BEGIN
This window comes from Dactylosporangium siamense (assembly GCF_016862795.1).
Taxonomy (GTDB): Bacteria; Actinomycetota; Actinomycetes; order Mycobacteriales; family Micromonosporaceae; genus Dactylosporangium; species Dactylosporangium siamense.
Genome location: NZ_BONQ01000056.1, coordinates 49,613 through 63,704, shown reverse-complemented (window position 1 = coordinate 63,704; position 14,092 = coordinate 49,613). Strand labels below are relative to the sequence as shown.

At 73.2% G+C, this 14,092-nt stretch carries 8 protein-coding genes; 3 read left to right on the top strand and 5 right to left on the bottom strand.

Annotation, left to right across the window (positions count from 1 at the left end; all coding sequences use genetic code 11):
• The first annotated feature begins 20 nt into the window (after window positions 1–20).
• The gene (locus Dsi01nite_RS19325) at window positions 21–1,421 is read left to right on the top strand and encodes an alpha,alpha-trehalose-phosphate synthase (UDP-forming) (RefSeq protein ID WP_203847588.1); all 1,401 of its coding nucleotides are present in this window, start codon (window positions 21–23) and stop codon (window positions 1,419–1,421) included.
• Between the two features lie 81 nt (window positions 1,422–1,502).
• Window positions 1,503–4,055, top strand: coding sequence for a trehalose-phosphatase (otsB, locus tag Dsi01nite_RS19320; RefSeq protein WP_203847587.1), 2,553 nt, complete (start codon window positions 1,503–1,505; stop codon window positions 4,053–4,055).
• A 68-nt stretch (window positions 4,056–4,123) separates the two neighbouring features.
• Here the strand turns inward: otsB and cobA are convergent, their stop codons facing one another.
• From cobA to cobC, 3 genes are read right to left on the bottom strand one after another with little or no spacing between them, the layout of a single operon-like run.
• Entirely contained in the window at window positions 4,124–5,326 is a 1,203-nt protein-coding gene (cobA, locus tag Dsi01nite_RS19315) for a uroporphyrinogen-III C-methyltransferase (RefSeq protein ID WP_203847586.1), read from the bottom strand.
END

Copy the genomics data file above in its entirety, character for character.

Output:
This window comes from Dactylosporangium siamense (assembly GCF_016862795.1).
Taxonomy (GTDB): Bacteria; Actinomycetota; Actinomycetes; order Mycobacteriales; family Micromonosporaceae; genus Dactylosporangium; species Dactylosporangium siamense.
Genome location: NZ_BONQ01000056.1, coordinates 49,613 through 63,704, shown reverse-complemented (window position 1 = coordinate 63,704; position 14,092 = coordinate 49,613). Strand labels below are relative to the sequence as shown.

At 73.2% G+C, this 14,092-nt stretch carries 8 protein-coding genes; 3 read left to right on the top strand and 5 right to left on the bottom strand.

Annotation, left to right across the window (positions count from 1 at the left end; all coding sequences use genetic code 11):
• The first annotated feature begins 20 nt into the window (after window positions 1–20).
• The gene (locus Dsi01nite_RS19325) at window positions 21–1,421 is read left to right on the top strand and encodes an alpha,alpha-trehalose-phosphate synthase (UDP-forming) (RefSeq protein ID WP_203847588.1); all 1,401 of its coding nucleotides are present in this window, start codon (window positions 21–23) and stop codon (window positions 1,419–1,421) included.
• Between the two features lie 81 nt (window positions 1,422–1,502).
• Window positions 1,503–4,055, top strand: coding sequence for a trehalose-phosphatase (otsB, locus tag Dsi01nite_RS19320; RefSeq protein WP_203847587.1), 2,553 nt, complete (start codon window positions 1,503–1,505; stop codon window positions 4,053–4,055).
• A 68-nt stretch (window positions 4,056–4,123) separates the two neighbouring features.
• Here the strand turns inward: otsB and cobA are convergent, their stop codons facing one another.
• From cobA to cobC, 3 genes are read right to left on the bottom strand one after another with little or no spacing between them, the layout of a single operon-like run.
• Entirely contained in the window at window positions 4,124–5,326 is a 1,203-nt protein-coding gene (cobA, locus tag Dsi01nite_RS19315) for a uroporphyrinogen-III C-methyltransferase (RefSeq protein ID WP_203847586.1), read from the bottom strand.